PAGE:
Everyone would agree to consider Hong Kong as being an obvious dream for photographers thanks to its combination of nature and urban landscapes within short distance. From modern skyscrapers and old heritage buildings to heavenly beaches and exotic hiking trails, Hong Kong offers many eye-catching spots for photographers, professionals and amateurs alike.
Known for being one of the world’s largest financial hubs, Hong Kong is also one of the world’s greatest multicultural cities, a city full of character and diversity. No wonder why it is considered by many street photographers as an exciting playground showing the future with its modern skyscrapers, and the past with its narrow alleys and older neighbourhoods, each with their own local identity and ecosystem.
Thus, more than a photogenic and instagramable city, Hong Kong offers endless possibilities and opportunities and has significantly emerged as the nest for a constantly growing community of street photographers with a strong taste for real in-motion daily life shots and a significant human approach to street photography, putting Hong Kong people at the centre of their shots and creating storytelling about human beings in their daily environment. These street photographers have been putting themselves at people level to give a more human approach to the city, a salutary move in a buzzing and bustling city which can often be seen as intimidating with its skyscrapers and high population density.
This approach has been particularly emphasised by the pandemic and the impossibility to travel. Street photographers have been staying in the city longer than usual and it has certainly impacted their shots. In 2020 and 2021, new visions and perspective on Hong Kong have emerged, a deeper focus on its streets, neighbourhoods and people. Like all citizens who got to spend more time in town and who felt the need to explore and (re)discover the city, street photographers have spontaneously embraced this opportunity to offer a new window on their environment through their lens and they have constantly filled their platforms with genuine and powerful daily street shots.
Michael Kistler, Hong Kong based photographer and founder of Click 852 Studio, said that, since Covid, he has had “the opportunity to revisit locations and shoot them more intensively”. Streetlifestops is not really sad of not being able to travel since Hong Kong offers a lot for photography. But “what really changed is that […] wearing a mask cut off a lot of its magic”. Jeffrey Lau started shooting more regularly with the pandemic. While the facial expression can’t be captured with the mask on, he still enjoys shooting people in their daily lives, “there are more uncertainties and surprises”, according to him.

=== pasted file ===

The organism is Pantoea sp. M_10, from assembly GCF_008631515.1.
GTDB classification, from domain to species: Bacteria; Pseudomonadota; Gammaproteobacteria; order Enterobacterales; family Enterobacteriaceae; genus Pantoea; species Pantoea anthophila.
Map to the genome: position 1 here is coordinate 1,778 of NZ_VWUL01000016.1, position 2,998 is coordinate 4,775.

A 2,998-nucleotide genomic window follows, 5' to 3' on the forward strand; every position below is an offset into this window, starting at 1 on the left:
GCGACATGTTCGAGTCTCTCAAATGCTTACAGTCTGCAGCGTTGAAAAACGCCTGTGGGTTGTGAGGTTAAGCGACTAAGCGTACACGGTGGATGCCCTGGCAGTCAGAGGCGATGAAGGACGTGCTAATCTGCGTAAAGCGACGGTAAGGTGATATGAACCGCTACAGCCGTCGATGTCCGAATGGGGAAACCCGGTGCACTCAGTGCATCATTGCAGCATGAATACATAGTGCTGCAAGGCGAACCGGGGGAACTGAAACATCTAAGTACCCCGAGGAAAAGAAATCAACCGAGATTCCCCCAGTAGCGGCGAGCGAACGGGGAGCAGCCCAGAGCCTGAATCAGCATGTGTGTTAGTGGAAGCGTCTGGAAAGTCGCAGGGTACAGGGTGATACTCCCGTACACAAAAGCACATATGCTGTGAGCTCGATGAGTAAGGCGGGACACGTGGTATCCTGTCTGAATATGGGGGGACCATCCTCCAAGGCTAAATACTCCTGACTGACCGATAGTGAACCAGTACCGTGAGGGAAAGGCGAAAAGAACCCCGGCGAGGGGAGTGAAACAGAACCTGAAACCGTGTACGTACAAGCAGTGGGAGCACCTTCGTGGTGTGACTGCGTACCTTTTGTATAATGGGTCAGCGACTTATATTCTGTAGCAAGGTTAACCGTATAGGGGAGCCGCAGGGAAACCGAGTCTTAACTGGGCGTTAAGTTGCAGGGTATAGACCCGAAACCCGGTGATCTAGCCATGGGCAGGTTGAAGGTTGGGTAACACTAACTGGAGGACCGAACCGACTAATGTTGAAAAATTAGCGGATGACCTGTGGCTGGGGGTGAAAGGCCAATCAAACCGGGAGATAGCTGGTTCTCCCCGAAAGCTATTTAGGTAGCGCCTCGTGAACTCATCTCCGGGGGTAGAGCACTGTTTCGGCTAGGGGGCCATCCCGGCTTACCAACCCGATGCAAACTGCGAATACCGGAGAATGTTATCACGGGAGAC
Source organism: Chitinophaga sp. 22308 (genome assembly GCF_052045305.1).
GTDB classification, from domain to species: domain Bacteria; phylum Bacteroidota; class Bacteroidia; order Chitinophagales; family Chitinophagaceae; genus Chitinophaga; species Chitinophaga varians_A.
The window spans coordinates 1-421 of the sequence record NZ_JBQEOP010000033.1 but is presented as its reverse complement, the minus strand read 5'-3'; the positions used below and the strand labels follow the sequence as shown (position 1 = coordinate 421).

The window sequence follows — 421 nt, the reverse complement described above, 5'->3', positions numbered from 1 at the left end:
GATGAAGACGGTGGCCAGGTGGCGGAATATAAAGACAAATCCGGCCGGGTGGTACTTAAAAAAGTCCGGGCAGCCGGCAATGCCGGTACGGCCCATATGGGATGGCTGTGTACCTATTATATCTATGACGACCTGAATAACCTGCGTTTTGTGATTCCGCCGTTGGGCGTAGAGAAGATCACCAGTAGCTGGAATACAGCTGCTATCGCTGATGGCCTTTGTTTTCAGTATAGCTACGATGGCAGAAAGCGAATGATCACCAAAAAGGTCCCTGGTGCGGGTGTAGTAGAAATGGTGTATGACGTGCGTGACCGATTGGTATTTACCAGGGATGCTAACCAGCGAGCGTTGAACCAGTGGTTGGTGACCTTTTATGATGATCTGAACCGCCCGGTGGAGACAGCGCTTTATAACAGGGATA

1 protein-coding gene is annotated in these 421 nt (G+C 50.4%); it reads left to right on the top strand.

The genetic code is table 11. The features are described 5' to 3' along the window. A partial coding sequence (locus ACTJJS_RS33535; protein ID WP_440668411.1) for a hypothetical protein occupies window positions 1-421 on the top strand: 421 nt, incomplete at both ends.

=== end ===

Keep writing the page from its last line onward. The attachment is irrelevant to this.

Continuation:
These photographers, while sharing a same passion for Hong Kong and its people, are hailing from different culture, industry and generation, and have different visions and perceptions of the city, which is reflected on their photographs. Some are exploring street art and graffiti, very present in the city, well-maintained and praised. Others are dedicated to shed light on small traditional shops and craftsmanship. Some choose to focus on faces in the crowds. Others prefer night shots, in a city where neon are still predominant and photogenic.
Despite their different backgrounds, some like to gather as a community to share their passion and skills in a relaxed and kind atmosphere with like-minded people and to organise photography walks. There are some clubs such as Cathay Camera Club founded in 1982 and Hong Kong Photography Club (HKPC) founded in 2006. They represent a genuine and humble community of city and humans’ lovers who are very welcoming with newcomers.
Indeed, with photography not being solely a roll of film taking hours to develop in a dark room like it was in the past, and with the ascent of digital, more amateur photographers have emerged. Instagram has also undeniably help photographers to share their shots and to build a platform of followers and photography lovers. It had also help aspiring photographers to join this growing community, to enable communication between photographers and city lovers, and to share tips and advice.
Eventually, these Hong Kong street photographers have shaped a new vision of the city, not only known for its skyline and heavenly nature but also for its vibrant and diverse people living in an evolving environment. At a time of a worldwide pandemic and travel restrictions, it also reflects the need for people to turn into their immediate neighbourhood and entourage and to enjoy the close diversity of their environment.
If you have a taste for street photography or simply for Hong Kong, you may want to follow some of these photographers. Not all well-known, each of them has a unique way to tell stories and to humbly pay tribute to the city and its people.